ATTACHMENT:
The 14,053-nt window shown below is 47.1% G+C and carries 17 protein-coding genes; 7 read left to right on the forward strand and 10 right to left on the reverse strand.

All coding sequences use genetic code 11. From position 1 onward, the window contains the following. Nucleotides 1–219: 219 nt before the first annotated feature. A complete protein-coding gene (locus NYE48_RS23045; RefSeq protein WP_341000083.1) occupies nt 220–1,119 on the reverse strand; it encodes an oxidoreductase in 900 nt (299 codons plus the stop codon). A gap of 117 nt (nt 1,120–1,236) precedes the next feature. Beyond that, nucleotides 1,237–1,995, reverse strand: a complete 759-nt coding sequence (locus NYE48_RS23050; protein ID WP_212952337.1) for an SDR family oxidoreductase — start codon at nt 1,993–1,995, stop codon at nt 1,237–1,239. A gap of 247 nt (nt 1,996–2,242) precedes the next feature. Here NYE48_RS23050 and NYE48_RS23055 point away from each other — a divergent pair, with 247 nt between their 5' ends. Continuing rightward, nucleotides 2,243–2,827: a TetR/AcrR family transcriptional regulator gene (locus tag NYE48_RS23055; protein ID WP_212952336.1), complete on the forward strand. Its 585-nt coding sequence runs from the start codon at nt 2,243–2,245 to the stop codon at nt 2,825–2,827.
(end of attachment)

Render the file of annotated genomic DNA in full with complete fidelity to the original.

The 14,053-nt window shown below is 47.1% G+C and carries 17 protein-coding genes; 7 read left to right on the forward strand and 10 right to left on the reverse strand.

All coding sequences use genetic code 11. From position 1 onward, the window contains the following. Nucleotides 1–219: 219 nt before the first annotated feature. A complete protein-coding gene (locus NYE48_RS23045; RefSeq protein WP_341000083.1) occupies nt 220–1,119 on the reverse strand; it encodes an oxidoreductase in 900 nt (299 codons plus the stop codon). A gap of 117 nt (nt 1,120–1,236) precedes the next feature. Beyond that, nucleotides 1,237–1,995, reverse strand: a complete 759-nt coding sequence (locus NYE48_RS23050; protein ID WP_212952337.1) for an SDR family oxidoreductase — start codon at nt 1,993–1,995, stop codon at nt 1,237–1,239. A gap of 247 nt (nt 1,996–2,242) precedes the next feature. Here NYE48_RS23050 and NYE48_RS23055 point away from each other — a divergent pair, with 247 nt between their 5' ends. Continuing rightward, nucleotides 2,243–2,827: a TetR/AcrR family transcriptional regulator gene (locus tag NYE48_RS23055; protein ID WP_212952336.1), complete on the forward strand. Its 585-nt coding sequence runs from the start codon at nt 2,243–2,245 to the stop codon at nt 2,825–2,827.